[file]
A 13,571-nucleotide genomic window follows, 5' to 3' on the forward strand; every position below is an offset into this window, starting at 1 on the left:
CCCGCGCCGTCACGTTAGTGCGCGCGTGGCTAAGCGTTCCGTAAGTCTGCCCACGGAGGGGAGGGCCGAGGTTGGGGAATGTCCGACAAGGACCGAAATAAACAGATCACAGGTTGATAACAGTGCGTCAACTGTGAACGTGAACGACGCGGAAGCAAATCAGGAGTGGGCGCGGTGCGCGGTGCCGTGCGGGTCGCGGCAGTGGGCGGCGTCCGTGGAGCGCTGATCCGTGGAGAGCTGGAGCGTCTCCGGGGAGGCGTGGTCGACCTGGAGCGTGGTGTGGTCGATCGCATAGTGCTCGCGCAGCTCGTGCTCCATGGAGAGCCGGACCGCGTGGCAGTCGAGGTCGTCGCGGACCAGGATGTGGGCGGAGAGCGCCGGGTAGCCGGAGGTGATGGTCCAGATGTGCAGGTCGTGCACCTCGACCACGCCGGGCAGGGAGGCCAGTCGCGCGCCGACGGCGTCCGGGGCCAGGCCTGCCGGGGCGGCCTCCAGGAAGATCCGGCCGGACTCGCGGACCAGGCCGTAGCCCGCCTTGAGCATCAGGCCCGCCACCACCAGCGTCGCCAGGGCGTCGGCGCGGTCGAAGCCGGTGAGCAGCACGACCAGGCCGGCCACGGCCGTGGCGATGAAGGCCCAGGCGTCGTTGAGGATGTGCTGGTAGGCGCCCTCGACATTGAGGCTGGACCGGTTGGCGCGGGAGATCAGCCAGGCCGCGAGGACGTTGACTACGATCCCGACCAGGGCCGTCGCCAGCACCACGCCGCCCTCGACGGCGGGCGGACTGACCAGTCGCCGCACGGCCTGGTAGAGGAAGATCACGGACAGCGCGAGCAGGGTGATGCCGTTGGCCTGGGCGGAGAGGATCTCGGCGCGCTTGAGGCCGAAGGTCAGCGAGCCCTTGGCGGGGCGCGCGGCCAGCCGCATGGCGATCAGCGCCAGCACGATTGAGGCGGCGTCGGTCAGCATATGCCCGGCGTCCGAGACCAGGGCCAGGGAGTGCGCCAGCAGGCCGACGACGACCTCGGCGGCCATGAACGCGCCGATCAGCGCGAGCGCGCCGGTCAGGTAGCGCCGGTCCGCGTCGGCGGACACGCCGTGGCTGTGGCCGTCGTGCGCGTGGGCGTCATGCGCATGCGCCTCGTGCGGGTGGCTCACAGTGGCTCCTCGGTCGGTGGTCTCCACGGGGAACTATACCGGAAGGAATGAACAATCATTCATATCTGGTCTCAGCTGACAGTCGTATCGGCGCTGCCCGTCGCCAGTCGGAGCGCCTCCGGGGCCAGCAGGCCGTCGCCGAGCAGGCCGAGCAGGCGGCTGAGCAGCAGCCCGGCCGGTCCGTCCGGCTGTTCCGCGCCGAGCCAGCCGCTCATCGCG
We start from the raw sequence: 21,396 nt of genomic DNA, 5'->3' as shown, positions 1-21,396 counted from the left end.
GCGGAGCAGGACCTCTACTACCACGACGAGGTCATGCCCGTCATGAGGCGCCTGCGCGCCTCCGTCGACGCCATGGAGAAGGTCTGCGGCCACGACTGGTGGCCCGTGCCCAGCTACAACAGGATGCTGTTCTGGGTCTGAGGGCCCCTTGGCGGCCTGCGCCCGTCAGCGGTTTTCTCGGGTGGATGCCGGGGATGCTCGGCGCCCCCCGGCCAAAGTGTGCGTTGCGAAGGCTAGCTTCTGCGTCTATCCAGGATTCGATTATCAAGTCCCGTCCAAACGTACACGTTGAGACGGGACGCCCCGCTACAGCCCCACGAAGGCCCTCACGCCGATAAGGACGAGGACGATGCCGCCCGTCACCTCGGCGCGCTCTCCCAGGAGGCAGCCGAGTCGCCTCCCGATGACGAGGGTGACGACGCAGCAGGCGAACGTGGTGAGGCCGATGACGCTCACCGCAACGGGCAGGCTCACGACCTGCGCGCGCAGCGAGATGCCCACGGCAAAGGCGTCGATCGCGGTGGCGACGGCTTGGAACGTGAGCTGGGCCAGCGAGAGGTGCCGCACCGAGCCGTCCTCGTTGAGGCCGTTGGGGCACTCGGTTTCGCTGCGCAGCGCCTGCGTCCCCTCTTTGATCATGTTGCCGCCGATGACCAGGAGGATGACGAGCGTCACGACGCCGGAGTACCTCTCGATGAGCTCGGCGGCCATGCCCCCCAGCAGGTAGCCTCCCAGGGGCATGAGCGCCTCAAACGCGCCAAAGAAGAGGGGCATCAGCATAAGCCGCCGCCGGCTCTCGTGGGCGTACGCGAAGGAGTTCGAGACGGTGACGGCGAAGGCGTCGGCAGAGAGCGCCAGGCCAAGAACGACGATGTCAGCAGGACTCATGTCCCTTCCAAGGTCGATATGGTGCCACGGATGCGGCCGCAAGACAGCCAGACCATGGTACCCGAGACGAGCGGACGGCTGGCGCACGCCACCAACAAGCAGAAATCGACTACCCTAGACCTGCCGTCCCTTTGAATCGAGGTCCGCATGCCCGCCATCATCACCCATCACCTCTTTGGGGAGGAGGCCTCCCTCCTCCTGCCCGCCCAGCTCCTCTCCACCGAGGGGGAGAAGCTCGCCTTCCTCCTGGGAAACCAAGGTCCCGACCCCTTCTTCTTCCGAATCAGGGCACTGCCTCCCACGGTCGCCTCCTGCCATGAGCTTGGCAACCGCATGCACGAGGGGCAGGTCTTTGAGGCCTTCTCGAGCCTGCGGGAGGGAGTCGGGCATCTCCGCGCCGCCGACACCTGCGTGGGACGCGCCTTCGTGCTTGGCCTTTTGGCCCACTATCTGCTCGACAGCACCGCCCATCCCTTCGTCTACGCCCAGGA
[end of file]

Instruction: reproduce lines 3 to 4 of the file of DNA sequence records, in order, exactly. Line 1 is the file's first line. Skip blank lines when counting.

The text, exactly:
We start from the raw sequence: 21,396 nt of genomic DNA, 5'->3' as shown, positions 1-21,396 counted from the left end.
GCGGAGCAGGACCTCTACTACCACGACGAGGTCATGCCCGTCATGAGGCGCCTGCGCGCCTCCGTCGACGCCATGGAGAAGGTCTGCGGCCACGACTGGTGGCCCGTGCCCAGCTACAACAGGATGCTGTTCTGGGTCTGAGGGCCCCTTGGCGGCCTGCGCCCGTCAGCGGTTTTCTCGGGTGGATGCCGGGGATGCTCGGCGCCCCCCGGCCAAAGTGTGCGTTGCGAAGGCTAGCTTCTGCGTCTATCCAGGATTCGATTATCAAGTCCCGTCCAAACGTACACGTTGAGACGGGACGCCCCGCTACAGCCCCACGAAGGCCCTCACGCCGATAAGGACGAGGACGATGCCGCCCGTCACCTCGGCGCGCTCTCCCAGGAGGCAGCCGAGTCGCCTCCCGATGACGAGGGTGACGACGCAGCAGGCGAACGTGGTGAGGCCGATGACGCTCACCGCAACGGGCAGGCTCACGACCTGCGCGCGCAGCGAGATGCCCACGGCAAAGGCGTCGATCGCGGTGGCGACGGCTTGGAACGTGAGCTGGGCCAGCGAGAGGTGCCGCACCGAGCCGTCCTCGTTGAGGCCGTTGGGGCACTCGGTTTCGCTGCGCAGCGCCTGCGTCCCCTCTTTGATCATGTTGCCGCCGATGACCAGGAGGATGACGAGCGTCACGACGCCGGAGTACCTCTCGATGAGCTCGGCGGCCATGCCCCCCAGCAGGTAGCCTCCCAGGGGCATGAGCGCCTCAAACGCGCCAAAGAAGAGGGGCATCAGCATAAGCCGCCGCCGGCTCTCGTGGGCGTACGCGAAGGAGTTCGAGACGGTGACGGCGAAGGCGTCGGCAGAGAGCGCCAGGCCAAGAACGACGATGTCAGCAGGACTCATGTCCCTTCCAAGGTCGATATGGTGCCACGGATGCGGCCGCAAGACAGCCAGACCATGGTACCCGAGACGAGCGGACGGCTGGCGCACGCCACCAACAAGCAGAAATCGACTACCCTAGACCTGCCGTCCCTTTGAATCGAGGTCCGCATGCCCGCCATCATCACCCATCACCTCTTTGGGGAGGAGGCCTCCCTCCTCCTGCCCGCCCAGCTCCTCTCCACCGAGGGGGAGAAGCTCGCCTTCCTCCTGGGAAACCAAGGTCCCGACCCCTTCTTCTTCCGAATCAGGGCACTGCCTCCCACGGTCGCCTCCTGCCATGAGCTTGGCAACCGCATGCACGAGGGGCAGGTCTTTGAGGCCTTCTCGAGCCTGCGGGAGGGAGTCGGGCATCTCCGCGCCGCCGACACCTGCGTGGGACGCGCCTTCGTGCTTGGCCTTTTGGCCCACTATCTGCTCGACAGCACCGCCCATCCCTTCGTCTACGCCCAGGA